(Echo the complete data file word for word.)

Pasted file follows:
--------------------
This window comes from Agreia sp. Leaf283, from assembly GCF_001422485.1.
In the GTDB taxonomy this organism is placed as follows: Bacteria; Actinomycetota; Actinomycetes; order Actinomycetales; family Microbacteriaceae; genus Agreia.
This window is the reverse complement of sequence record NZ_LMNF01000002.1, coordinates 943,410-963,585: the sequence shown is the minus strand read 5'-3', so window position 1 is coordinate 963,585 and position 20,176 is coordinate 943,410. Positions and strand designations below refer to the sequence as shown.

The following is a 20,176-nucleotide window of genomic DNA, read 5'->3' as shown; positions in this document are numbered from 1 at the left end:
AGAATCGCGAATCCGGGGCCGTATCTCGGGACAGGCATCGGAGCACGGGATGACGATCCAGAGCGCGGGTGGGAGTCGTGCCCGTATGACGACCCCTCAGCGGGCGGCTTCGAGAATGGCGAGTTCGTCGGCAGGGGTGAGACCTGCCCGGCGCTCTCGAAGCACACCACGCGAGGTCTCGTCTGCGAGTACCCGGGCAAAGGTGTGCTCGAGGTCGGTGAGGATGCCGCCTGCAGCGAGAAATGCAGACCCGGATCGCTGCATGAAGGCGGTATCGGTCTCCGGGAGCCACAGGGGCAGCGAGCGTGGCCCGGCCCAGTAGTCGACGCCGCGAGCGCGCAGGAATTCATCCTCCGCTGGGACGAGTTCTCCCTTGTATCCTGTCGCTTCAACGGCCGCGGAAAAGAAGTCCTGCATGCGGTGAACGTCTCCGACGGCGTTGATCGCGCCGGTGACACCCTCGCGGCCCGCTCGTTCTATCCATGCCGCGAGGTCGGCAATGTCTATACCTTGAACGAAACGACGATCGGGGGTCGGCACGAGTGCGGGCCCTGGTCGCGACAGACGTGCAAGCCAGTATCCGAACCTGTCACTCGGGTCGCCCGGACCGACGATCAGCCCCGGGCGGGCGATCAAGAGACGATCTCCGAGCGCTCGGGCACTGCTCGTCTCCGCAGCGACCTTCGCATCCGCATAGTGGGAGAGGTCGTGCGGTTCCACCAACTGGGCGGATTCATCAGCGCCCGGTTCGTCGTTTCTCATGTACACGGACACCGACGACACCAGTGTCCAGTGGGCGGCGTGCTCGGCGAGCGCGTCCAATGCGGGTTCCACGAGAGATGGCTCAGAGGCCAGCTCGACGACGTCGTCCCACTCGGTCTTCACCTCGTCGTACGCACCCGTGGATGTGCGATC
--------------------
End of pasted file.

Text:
This window comes from Agreia sp. Leaf283, from assembly GCF_001422485.1.
In the GTDB taxonomy this organism is placed as follows: Bacteria; Actinomycetota; Actinomycetes; order Actinomycetales; family Microbacteriaceae; genus Agreia.
This window is the reverse complement of sequence record NZ_LMNF01000002.1, coordinates 943,410-963,585: the sequence shown is the minus strand read 5'-3', so window position 1 is coordinate 963,585 and position 20,176 is coordinate 943,410. Positions and strand designations below refer to the sequence as shown.

The following is a 20,176-nucleotide window of genomic DNA, read 5'->3' as shown; positions in this document are numbered from 1 at the left end:
AGAATCGCGAATCCGGGGCCGTATCTCGGGACAGGCATCGGAGCACGGGATGACGATCCAGAGCGCGGGTGGGAGTCGTGCCCGTATGACGACCCCTCAGCGGGCGGCTTCGAGAATGGCGAGTTCGTCGGCAGGGGTGAGACCTGCCCGGCGCTCTCGAAGCACACCACGCGAGGTCTCGTCTGCGAGTACCCGGGCAAAGGTGTGCTCGAGGTCGGTGAGGATGCCGCCTGCAGCGAGAAATGCAGACCCGGATCGCTGCATGAAGGCGGTATCGGTCTCCGGGAGCCACAGGGGCAGCGAGCGTGGCCCGGCCCAGTAGTCGACGCCGCGAGCGCGCAGGAATTCATCCTCCGCTGGGACGAGTTCTCCCTTGTATCCTGTCGCTTCAACGGCCGCGGAAAAGAAGTCCTGCATGCGGTGAACGTCTCCGACGGCGTTGATCGCGCCGGTGACACCCTCGCGGCCCGCTCGTTCTATCCATGCCGCGAGGTCGGCAATGTCTATACCTTGAACGAAACGACGATCGGGGGTCGGCACGAGTGCGGGCCCTGGTCGCGACAGACGTGCAAGCCAGTATCCGAACCTGTCACTCGGGTCGCCCGGACCGACGATCAGCCCCGGGCGGGCGATCAAGAGACGATCTCCGAGCGCTCGGGCACTGCTCGTCTCCGCAGCGACCTTCGCATCCGCATAGTGGGAGAGGTCGTGCGGTTCCACCAACTGGGCGGATTCATCAGCGCCCGGTTCGTCGTTTCTCATGTACACGGACACCGACGACACCAGTGTCCAGTGGGCGGCGTGCTCGGCGAGCGCGTCCAATGCGGGTTCCACGAGAGATGGCTCAGAGGCCAGCTCGACGACGTCGTCCCACTCGGTCTTCACCTCGTCGTACGCACCCGTGGATGTGCGATC